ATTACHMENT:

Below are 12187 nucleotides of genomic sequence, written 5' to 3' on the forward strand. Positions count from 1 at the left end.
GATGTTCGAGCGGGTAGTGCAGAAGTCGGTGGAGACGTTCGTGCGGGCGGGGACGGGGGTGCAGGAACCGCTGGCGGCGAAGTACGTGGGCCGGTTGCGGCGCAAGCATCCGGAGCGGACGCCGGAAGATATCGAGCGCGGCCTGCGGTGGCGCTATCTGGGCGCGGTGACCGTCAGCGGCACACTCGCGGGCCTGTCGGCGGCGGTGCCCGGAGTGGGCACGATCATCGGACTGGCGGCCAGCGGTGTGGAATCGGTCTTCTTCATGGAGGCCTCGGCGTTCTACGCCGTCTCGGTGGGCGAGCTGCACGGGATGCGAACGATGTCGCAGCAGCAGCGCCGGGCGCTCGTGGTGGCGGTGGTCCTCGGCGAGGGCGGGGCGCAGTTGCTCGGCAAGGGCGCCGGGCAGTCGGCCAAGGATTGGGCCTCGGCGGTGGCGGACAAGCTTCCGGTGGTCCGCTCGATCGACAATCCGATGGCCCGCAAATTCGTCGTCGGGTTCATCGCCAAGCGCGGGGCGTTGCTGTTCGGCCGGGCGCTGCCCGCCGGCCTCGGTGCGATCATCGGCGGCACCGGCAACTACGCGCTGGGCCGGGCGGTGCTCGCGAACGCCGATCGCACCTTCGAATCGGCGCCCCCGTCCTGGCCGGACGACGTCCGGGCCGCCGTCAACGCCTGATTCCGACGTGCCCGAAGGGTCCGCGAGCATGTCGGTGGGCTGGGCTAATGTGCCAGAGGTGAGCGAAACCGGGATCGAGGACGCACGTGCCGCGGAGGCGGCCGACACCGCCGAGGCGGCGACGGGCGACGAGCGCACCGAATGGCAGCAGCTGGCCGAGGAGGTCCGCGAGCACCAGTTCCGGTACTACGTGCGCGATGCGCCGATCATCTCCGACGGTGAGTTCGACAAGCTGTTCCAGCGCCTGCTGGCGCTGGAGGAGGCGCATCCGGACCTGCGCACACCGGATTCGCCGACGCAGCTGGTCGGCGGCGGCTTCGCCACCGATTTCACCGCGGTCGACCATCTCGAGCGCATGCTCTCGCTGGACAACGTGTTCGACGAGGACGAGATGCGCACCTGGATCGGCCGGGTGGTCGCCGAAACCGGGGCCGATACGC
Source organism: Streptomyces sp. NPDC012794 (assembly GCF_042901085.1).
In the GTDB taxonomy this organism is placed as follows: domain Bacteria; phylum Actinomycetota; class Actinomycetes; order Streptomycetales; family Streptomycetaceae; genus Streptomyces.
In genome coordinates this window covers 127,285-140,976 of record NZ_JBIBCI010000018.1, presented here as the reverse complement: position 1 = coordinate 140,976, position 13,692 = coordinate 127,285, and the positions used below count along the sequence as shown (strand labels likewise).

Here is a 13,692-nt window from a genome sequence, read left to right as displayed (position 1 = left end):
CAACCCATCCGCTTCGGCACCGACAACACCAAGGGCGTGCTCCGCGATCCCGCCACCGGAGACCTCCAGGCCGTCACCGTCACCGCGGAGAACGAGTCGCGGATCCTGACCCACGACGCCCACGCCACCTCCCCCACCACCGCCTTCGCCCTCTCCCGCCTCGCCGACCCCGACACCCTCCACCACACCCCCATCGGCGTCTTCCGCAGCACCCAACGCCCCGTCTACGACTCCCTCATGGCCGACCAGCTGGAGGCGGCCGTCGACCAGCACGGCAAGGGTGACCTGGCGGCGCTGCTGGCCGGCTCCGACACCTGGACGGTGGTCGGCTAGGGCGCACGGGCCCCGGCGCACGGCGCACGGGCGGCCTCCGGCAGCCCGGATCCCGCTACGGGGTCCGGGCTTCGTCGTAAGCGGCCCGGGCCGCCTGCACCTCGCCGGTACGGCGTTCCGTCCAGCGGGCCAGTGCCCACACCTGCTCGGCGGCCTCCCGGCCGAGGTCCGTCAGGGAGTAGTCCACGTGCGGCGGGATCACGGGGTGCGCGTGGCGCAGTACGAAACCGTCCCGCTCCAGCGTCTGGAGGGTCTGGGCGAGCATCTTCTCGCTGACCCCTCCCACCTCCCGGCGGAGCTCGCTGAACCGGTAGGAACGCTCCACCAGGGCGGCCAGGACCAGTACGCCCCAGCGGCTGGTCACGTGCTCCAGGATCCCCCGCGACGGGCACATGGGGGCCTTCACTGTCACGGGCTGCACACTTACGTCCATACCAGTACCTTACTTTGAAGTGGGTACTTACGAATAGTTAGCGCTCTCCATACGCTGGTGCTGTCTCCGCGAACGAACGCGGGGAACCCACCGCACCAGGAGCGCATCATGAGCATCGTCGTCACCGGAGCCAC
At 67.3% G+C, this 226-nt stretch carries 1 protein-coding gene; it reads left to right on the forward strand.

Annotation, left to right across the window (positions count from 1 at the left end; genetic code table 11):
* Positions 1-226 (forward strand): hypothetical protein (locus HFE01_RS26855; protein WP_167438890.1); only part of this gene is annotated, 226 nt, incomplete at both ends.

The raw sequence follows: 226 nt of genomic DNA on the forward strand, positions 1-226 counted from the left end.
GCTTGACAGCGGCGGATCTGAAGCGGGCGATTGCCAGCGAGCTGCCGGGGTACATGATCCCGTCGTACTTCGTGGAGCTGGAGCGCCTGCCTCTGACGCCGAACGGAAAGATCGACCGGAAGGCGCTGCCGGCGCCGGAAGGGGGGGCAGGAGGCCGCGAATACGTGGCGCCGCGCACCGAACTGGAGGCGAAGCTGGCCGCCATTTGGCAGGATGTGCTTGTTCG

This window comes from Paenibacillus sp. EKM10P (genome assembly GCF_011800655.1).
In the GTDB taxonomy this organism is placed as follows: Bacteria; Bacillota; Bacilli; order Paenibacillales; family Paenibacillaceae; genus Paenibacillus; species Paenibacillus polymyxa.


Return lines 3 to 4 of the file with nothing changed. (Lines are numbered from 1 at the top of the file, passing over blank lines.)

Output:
Source organism: Streptomyces sp. NPDC012794 (assembly GCF_042901085.1).
In the GTDB taxonomy this organism is placed as follows: domain Bacteria; phylum Actinomycetota; class Actinomycetes; order Streptomycetales; family Streptomycetaceae; genus Streptomyces.